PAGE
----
Analyzing How Devices Are Used
Edited by Mary Beth Privitera, Academic Press, 2015, ISBN 9780128018521, xxii + 284 pages, US$106 paperback.
As a former design instructor, the title of this text interested me because I had not personally used the term contextual inquiry in my teaching, nor had I read it in literature. I found, from the back cover of the text, that “contextual inquiry, or CI, is a method of gathering information from a clinical setting on how devices are used, and what potential pain points there might be with what is currently available.” This was enough for me to be interested in reviewing it to see what I had been missing and how the text might be used in industry or the classroom.
The text consists of 12 chapters, most of which were written by the primary author, M.B. Privitera of the University of Cincinnati. The introductory chapter defines CI as “the analysis of interactions involving devices and people and the workplace,” and dates the initial use of the term to work published by Beyer and Holzblatt in 1998 or 1999. The focus in this chapter is the immersion, as far as possible, of the observer or designer in the milieu of use for the device being considered, either an initial design or a redesign, rather than in the noninteractive office of the device manufacturer. The primary objective of the immersion is to remove biases in a design or redesign process via an open study of the use of current devices and their shortcomings. Planning for such studies typically involves developing a team, estimating sample sizes and number of sites needed, possible Institutional Review Board approval processes, protocol and methodology development, data collection definitions, schedules, management, etc. (chapter 2). Data collection techniques often include collection of data observation of the user during a procedure, solicitation of verbal output from the user during a procedure, roleplaying after a procedure, interviews, etc. (chapter 3).
Chapter 4 covers some of the physical details that may be involved in a study, such as camera placements, confidentiality concerns, sterility considerations for the OR and other work, and honoraria. Data analysis considerations, such as descriptively coding events and properly placing data in a procedure time line, are discussed in chapter 5. This is the pivotal chapter for the text. Here, if done properly, data can be sorted so that observations may be noted, possibly mitigating problems in an ensuing analysis and design process. A caveat here is that the data are best analyzed as soon as possible, rather than at a later date.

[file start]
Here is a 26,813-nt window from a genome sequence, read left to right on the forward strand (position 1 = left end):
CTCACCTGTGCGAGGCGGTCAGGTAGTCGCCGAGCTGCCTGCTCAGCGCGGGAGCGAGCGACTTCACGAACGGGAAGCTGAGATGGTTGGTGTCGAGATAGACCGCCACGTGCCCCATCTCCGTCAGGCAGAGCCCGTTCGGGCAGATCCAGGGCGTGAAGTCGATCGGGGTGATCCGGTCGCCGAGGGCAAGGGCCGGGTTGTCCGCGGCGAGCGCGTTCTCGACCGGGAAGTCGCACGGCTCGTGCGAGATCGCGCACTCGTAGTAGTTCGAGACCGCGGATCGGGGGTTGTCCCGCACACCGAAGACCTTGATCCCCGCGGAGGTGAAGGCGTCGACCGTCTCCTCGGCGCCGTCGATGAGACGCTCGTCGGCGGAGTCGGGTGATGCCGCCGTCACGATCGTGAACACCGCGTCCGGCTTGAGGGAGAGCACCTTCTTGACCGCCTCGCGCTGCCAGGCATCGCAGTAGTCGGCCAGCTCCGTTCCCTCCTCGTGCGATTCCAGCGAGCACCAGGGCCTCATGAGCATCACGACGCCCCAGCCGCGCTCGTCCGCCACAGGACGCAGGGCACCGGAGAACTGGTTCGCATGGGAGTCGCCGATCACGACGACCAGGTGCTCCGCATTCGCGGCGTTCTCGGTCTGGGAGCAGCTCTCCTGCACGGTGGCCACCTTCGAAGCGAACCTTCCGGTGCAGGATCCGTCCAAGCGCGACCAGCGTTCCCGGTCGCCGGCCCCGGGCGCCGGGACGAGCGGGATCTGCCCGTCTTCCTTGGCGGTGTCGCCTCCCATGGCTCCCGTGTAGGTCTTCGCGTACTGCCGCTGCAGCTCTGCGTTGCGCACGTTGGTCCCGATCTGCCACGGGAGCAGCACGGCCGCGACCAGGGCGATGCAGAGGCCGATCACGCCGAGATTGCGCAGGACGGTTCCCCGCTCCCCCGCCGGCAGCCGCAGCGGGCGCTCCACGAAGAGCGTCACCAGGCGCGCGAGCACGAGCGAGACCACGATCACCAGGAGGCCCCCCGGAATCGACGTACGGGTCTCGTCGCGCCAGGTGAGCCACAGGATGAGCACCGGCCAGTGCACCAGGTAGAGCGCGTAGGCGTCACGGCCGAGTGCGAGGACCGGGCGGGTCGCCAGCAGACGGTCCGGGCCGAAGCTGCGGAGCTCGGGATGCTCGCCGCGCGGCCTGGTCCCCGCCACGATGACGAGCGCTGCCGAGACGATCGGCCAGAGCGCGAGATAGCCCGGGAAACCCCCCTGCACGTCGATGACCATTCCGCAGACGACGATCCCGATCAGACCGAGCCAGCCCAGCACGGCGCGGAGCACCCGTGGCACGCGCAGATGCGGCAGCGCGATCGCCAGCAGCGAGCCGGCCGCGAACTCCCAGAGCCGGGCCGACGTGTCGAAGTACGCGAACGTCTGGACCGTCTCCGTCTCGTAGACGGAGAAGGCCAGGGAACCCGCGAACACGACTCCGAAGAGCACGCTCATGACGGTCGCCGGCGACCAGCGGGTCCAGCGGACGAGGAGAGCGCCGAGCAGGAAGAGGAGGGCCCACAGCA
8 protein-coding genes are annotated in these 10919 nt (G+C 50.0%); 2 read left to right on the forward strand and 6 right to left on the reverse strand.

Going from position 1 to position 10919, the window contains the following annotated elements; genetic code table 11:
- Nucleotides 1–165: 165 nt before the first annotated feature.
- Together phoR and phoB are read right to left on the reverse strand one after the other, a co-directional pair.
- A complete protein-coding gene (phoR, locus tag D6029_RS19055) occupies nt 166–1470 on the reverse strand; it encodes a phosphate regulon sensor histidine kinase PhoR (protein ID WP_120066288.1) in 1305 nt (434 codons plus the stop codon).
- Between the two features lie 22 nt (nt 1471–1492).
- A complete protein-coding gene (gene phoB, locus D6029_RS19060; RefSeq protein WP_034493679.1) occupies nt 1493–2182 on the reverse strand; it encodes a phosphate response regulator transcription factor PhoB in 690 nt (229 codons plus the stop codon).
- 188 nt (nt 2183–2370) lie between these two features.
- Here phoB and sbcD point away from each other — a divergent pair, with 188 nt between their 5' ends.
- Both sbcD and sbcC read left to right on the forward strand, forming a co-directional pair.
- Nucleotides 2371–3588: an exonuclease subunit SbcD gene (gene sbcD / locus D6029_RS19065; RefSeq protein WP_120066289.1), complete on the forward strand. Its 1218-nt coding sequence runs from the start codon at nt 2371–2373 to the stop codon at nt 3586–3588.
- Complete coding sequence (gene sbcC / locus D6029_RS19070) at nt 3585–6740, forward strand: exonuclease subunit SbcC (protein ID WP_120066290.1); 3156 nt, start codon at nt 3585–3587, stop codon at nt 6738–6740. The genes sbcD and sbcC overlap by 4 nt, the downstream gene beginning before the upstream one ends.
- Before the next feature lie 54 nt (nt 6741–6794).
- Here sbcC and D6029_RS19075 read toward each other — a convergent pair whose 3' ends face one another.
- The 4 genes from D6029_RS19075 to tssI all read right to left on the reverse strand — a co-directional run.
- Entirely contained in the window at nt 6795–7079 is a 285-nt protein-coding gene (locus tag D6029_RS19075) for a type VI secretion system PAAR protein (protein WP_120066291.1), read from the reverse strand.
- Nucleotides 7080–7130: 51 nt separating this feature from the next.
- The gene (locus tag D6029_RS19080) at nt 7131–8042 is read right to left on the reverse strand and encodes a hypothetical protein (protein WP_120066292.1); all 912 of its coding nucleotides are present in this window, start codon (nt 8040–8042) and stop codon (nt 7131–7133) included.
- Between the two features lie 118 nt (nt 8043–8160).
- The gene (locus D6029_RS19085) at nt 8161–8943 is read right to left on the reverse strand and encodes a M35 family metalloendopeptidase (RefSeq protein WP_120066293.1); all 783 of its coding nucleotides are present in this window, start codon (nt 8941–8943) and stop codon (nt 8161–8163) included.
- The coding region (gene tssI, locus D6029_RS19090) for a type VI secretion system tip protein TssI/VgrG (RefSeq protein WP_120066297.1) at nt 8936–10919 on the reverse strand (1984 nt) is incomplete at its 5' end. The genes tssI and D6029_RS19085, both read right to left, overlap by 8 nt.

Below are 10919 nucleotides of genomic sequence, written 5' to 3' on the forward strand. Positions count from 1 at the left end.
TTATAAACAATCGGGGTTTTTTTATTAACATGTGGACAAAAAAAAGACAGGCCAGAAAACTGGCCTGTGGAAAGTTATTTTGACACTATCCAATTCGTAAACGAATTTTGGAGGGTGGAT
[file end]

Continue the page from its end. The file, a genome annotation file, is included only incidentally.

Chapter 6 then suggests techniques for developing insights from this data and codifying it into design requirements and specifications. Chapter 7 explores data visualization (images, maps, templates, and sketches) and communication techniques (e.g., use of procedure maps for education). Chapters 8–11 are case studies (two involving the author) of angiography products, a cell testing system, a surgical tool, and a wound packing system (recommended). Finally, chapter 12, serves as a summary, quick reference, and frequently asked questions chapter.
For a designer in the medical device industry, this reviewer suggests this text if the reader has not been trained properly in the techniques used. It gives good insight into techniques that can be used to avoid bias in the design or redesign of medical devices.
For undergraduate biomedical design courses, this text is a useful reference, but needs much more effort from the publisher to serve as more. There are no color plates in the text: thus Figure 7.5, for example, which is purported to show back-bleeding, is virtually worthless. Multiple procedure maps, which in “real life” are 3 ft × 4 ft or more, are reprinted here at 3 in × 4 in, rendering them unreadable. The inclusion of color in the text, a CD, or website for the maps and storyboards would be helpful.